We recently had a Lunch & Learn with the same title as this blog post. If you're going to give a presentation about race and gender issues in advertising, you can't back away from the topic. It is what it is.
It all started with a series of discussions in The Account Planning Lair over the summer. We wondered if there was a new trend: Consumer outrage about offensive advertising, stinging online critiques, followed by ads getting pulled within a week.
First there was the "Everything I Do is Wrong" campaign by the California Milk Processors and sexism critiques (pulled July21).
Then the Summer's Eve "Hail to the V" online videos were accused of using ethnic stereotypes (pulled July 27).
And finally a Nivea for Men "Look Like You Give a Damn" print execution in GQ was called racist by some, insensitive by others (pulled August 18).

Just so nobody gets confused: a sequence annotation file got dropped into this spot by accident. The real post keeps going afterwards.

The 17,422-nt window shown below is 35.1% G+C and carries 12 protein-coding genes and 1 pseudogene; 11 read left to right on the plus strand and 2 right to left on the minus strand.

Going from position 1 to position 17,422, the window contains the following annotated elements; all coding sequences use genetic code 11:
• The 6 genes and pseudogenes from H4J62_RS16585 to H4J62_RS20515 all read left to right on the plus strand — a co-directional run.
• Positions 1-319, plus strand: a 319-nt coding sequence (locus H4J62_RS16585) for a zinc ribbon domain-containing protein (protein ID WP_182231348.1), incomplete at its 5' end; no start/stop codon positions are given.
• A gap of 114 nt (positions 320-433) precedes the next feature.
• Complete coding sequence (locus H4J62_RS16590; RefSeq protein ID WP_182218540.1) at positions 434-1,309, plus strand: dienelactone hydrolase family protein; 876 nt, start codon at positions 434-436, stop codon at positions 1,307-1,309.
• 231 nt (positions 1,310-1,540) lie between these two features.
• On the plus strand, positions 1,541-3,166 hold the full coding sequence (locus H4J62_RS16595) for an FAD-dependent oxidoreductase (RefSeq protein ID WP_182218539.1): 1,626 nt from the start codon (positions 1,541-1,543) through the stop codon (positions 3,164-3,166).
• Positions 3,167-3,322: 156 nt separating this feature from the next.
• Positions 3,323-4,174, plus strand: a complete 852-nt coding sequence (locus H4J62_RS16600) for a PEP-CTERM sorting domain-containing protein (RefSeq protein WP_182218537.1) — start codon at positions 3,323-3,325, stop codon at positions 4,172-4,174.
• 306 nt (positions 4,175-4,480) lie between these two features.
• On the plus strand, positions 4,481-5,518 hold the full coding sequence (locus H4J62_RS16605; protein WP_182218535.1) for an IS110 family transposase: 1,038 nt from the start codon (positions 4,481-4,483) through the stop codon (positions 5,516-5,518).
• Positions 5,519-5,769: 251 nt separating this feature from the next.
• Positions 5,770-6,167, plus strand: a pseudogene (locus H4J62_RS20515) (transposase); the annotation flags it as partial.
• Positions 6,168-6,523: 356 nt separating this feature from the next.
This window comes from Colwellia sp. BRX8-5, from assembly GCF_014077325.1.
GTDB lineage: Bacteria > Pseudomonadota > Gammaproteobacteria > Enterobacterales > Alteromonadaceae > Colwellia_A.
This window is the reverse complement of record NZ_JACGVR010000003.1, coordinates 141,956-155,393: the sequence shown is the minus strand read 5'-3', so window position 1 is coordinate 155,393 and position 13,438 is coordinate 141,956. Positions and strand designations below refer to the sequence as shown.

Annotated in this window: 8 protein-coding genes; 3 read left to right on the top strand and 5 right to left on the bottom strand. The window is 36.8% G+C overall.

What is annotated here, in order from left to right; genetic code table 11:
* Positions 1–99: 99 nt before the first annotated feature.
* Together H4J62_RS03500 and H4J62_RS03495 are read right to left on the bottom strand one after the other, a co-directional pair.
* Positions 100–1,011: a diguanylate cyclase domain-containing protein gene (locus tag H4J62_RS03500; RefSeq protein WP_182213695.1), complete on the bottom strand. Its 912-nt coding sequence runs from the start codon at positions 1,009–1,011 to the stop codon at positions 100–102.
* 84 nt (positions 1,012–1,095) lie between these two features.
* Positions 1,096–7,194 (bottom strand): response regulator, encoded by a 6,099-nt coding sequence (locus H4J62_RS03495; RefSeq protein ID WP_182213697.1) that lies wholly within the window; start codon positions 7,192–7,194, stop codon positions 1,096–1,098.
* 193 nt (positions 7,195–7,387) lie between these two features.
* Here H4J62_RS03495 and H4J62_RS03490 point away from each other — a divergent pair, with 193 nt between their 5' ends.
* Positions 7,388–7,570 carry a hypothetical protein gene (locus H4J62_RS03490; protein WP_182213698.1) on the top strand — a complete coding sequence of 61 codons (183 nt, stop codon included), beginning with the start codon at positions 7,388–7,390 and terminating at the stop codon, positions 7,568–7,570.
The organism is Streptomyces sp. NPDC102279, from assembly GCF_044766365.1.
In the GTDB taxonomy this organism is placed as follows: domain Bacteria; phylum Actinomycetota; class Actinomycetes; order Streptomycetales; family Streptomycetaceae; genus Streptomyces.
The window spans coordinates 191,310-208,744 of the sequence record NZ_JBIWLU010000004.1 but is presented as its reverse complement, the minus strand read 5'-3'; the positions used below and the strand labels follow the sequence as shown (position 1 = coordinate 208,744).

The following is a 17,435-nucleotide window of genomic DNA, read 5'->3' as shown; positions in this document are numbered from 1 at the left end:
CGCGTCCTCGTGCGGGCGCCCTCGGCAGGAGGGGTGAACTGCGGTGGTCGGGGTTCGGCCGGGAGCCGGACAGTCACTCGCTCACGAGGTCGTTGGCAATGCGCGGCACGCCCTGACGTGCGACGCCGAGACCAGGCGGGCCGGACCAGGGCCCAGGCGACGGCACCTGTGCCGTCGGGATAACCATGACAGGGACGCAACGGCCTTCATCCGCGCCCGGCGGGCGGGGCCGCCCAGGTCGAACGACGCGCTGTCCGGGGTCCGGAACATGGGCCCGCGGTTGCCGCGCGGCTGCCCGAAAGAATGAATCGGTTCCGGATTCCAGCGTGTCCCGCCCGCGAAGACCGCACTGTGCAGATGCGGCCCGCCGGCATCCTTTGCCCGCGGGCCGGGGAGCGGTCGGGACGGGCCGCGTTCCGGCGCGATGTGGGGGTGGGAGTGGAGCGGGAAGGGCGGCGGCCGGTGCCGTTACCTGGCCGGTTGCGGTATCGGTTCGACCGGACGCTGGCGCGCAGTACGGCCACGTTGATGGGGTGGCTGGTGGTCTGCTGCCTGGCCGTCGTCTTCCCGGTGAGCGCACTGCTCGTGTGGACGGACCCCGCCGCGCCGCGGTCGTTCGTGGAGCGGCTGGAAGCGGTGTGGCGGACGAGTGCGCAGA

I asked Abby, our planning intern, to help investigate after the third incident. She unearthed fascinating facts and artifacts to inform the dialogue. We ended up with more questions than answers. Are ads going too far to get attention? Is this cultural cluelessness or provocative strategy? Is social media reflecting, amplifying, or distorting consumer reactions? What should we as advertising professionals take from all the brouhaha and ballyhoo?
And the most difficult question of all for me: Can you raise these questions about sensitive subjects and discuss them in a business meeting without it getting weird? I found out that at Rodgers Townsend, you sure can. People were as curious about what their colleagues thought as they were opinionated themselves. It didn't get weird. We talked about it in that no-taboos, straightforward RT way. We munched on homemade cookies. And we laughed out loud at this clip from The Colbert Report on vaginal puppeteering. This clip is safe for work … if you work at RT. Enjoy, and talk amongst yourselves.
Finally, if you'd like to take a peek inside RT, click here for a link to the presentation.